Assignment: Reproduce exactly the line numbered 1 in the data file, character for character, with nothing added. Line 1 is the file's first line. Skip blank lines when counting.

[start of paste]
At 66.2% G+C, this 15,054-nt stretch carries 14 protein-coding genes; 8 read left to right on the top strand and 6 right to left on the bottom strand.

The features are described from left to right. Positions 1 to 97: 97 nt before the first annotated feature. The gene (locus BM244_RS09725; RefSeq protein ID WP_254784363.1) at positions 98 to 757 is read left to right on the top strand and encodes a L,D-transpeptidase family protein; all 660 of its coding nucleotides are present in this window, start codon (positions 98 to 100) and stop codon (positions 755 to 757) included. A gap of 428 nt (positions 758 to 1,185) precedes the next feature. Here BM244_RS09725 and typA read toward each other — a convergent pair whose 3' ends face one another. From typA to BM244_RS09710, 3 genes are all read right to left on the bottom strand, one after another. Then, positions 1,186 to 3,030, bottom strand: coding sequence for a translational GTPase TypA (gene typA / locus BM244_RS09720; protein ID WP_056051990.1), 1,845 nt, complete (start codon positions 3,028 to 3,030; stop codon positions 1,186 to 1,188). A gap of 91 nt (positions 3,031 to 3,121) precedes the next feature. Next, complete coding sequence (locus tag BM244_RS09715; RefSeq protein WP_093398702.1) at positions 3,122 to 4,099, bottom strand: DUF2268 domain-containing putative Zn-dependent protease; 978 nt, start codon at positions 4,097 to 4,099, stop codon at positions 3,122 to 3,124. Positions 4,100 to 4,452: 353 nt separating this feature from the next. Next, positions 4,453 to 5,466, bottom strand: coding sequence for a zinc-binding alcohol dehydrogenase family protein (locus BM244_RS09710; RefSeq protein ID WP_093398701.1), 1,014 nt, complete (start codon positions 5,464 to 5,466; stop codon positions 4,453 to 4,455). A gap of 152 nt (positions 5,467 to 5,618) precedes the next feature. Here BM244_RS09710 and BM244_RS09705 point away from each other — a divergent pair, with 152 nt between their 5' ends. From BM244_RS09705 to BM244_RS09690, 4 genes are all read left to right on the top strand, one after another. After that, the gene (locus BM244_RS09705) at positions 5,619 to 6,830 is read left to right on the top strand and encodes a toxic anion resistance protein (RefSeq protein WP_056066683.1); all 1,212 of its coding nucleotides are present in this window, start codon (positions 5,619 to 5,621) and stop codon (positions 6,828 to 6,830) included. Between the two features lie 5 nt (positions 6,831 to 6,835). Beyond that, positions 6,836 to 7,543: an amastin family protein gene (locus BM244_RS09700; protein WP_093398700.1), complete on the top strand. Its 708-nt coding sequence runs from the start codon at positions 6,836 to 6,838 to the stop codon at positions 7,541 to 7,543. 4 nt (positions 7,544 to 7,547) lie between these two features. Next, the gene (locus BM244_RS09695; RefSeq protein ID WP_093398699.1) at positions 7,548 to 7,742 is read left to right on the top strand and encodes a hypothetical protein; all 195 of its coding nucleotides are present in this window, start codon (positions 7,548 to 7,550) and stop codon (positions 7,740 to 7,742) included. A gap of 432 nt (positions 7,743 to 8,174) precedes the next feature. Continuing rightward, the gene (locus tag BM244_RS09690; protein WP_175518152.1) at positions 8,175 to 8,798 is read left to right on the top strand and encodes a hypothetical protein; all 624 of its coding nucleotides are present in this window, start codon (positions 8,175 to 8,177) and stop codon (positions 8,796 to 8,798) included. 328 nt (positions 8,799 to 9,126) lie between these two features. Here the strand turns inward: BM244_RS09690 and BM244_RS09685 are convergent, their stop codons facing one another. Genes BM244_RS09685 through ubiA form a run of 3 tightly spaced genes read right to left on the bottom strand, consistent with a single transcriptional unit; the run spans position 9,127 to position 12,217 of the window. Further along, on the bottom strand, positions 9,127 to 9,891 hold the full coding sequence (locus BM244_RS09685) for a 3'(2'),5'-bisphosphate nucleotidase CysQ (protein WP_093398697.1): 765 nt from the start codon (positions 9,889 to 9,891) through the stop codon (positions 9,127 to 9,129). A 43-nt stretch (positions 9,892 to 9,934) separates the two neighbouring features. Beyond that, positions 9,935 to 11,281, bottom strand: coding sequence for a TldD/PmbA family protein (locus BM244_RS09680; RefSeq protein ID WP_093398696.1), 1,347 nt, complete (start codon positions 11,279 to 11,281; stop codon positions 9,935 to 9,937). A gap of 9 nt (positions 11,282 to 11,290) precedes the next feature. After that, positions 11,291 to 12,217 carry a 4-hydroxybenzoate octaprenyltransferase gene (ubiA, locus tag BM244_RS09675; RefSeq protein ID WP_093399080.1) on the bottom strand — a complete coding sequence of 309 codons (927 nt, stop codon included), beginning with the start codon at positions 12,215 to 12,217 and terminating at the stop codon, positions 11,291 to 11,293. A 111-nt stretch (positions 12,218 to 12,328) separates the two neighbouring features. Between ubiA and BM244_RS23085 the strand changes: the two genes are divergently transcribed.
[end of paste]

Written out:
At 66.2% G+C, this 15,054-nt stretch carries 14 protein-coding genes; 8 read left to right on the top strand and 6 right to left on the bottom strand.